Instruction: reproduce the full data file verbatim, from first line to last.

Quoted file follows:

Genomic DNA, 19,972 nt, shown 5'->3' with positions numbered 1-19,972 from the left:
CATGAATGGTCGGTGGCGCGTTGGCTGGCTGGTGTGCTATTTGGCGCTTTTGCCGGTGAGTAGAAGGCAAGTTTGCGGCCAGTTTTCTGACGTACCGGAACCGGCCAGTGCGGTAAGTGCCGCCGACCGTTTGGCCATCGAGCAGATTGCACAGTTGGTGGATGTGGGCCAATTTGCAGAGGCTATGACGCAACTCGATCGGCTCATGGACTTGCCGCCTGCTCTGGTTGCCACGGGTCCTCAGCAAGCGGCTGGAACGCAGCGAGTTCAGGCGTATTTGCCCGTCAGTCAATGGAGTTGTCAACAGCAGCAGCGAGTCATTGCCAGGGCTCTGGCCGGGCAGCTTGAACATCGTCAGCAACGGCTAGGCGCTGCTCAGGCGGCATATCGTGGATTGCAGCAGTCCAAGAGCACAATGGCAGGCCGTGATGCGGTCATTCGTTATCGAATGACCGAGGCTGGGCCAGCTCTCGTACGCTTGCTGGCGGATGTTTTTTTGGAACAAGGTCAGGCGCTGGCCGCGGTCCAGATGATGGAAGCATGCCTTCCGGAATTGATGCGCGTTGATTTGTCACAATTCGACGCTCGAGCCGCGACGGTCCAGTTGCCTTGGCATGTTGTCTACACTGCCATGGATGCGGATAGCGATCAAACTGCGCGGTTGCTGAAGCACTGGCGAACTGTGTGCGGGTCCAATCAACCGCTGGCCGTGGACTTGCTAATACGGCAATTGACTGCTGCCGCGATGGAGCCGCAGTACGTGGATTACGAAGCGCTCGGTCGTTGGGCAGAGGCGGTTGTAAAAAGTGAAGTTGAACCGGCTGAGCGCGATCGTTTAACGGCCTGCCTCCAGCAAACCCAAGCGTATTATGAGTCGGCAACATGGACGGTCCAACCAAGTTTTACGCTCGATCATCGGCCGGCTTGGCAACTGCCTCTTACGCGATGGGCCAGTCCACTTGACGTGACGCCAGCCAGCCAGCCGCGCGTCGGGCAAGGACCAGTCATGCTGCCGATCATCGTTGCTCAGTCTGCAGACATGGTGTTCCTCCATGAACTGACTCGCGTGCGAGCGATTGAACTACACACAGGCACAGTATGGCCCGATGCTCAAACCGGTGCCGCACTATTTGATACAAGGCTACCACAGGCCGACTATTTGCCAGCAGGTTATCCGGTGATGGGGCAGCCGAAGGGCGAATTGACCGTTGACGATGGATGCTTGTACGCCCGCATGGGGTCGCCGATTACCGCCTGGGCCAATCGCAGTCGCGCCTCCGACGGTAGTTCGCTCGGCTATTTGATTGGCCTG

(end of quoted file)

Genomic DNA, 19,972 nt, shown 5'->3' with positions numbered 1-19,972 from the left:
CATGAATGGTCGGTGGCGCGTTGGCTGGCTGGTGTGCTATTTGGCGCTTTTGCCGGTGAGTAGAAGGCAAGTTTGCGGCCAGTTTTCTGACGTACCGGAACCGGCCAGTGCGGTAAGTGCCGCCGACCGTTTGGCCATCGAGCAGATTGCACAGTTGGTGGATGTGGGCCAATTTGCAGAGGCTATGACGCAACTCGATCGGCTCATGGACTTGCCGCCTGCTCTGGTTGCCACGGGTCCTCAGCAAGCGGCTGGAACGCAGCGAGTTCAGGCGTATTTGCCCGTCAGTCAATGGAGTTGTCAACAGCAGCAGCGAGTCATTGCCAGGGCTCTGGCCGGGCAGCTTGAACATCGTCAGCAACGGCTAGGCGCTGCTCAGGCGGCATATCGTGGATTGCAGCAGTCCAAGAGCACAATGGCAGGCCGTGATGCGGTCATTCGTTATCGAATGACCGAGGCTGGGCCAGCTCTCGTACGCTTGCTGGCGGATGTTTTTTTGGAACAAGGTCAGGCGCTGGCCGCGGTCCAGATGATGGAAGCATGCCTTCCGGAATTGATGCGCGTTGATTTGTCACAATTCGACGCTCGAGCCGCGACGGTCCAGTTGCCTTGGCATGTTGTCTACACTGCCATGGATGCGGATAGCGATCAAACTGCGCGGTTGCTGAAGCACTGGCGAACTGTGTGCGGGTCCAATCAACCGCTGGCCGTGGACTTGCTAATACGGCAATTGACTGCTGCCGCGATGGAGCCGCAGTACGTGGATTACGAAGCGCTCGGTCGTTGGGCAGAGGCGGTTGTAAAAAGTGAAGTTGAACCGGCTGAGCGCGATCGTTTAACGGCCTGCCTCCAGCAAACCCAAGCGTATTATGAGTCGGCAACATGGACGGTCCAACCAAGTTTTACGCTCGATCATCGGCCGGCTTGGCAACTGCCTCTTACGCGATGGGCCAGTCCACTTGACGTGACGCCAGCCAGCCAGCCGCGCGTCGGGCAAGGACCAGTCATGCTGCCGATCATCGTTGCTCAGTCTGCAGACATGGTGTTCCTCCATGAACTGACTCGCGTGCGAGCGATTGAACTACACACAGGCACAGTATGGCCCGATGCTCAAACCGGTGCCGCACTATTTGATACAAGGCTACCACAGGCCGACTATTTGCCAGCAGGTTATCCGGTGATGGGGCAGCCGAAGGGCGAATTGACCGTTGACGATGGATGCTTGTACGCCCGCATGGGGTCGCCGATTACCGCCTGGGCCAATCGCAGTCGCGCCTCCGACGGTAGTTCGCTCGGCTATTTGATTGGCCTG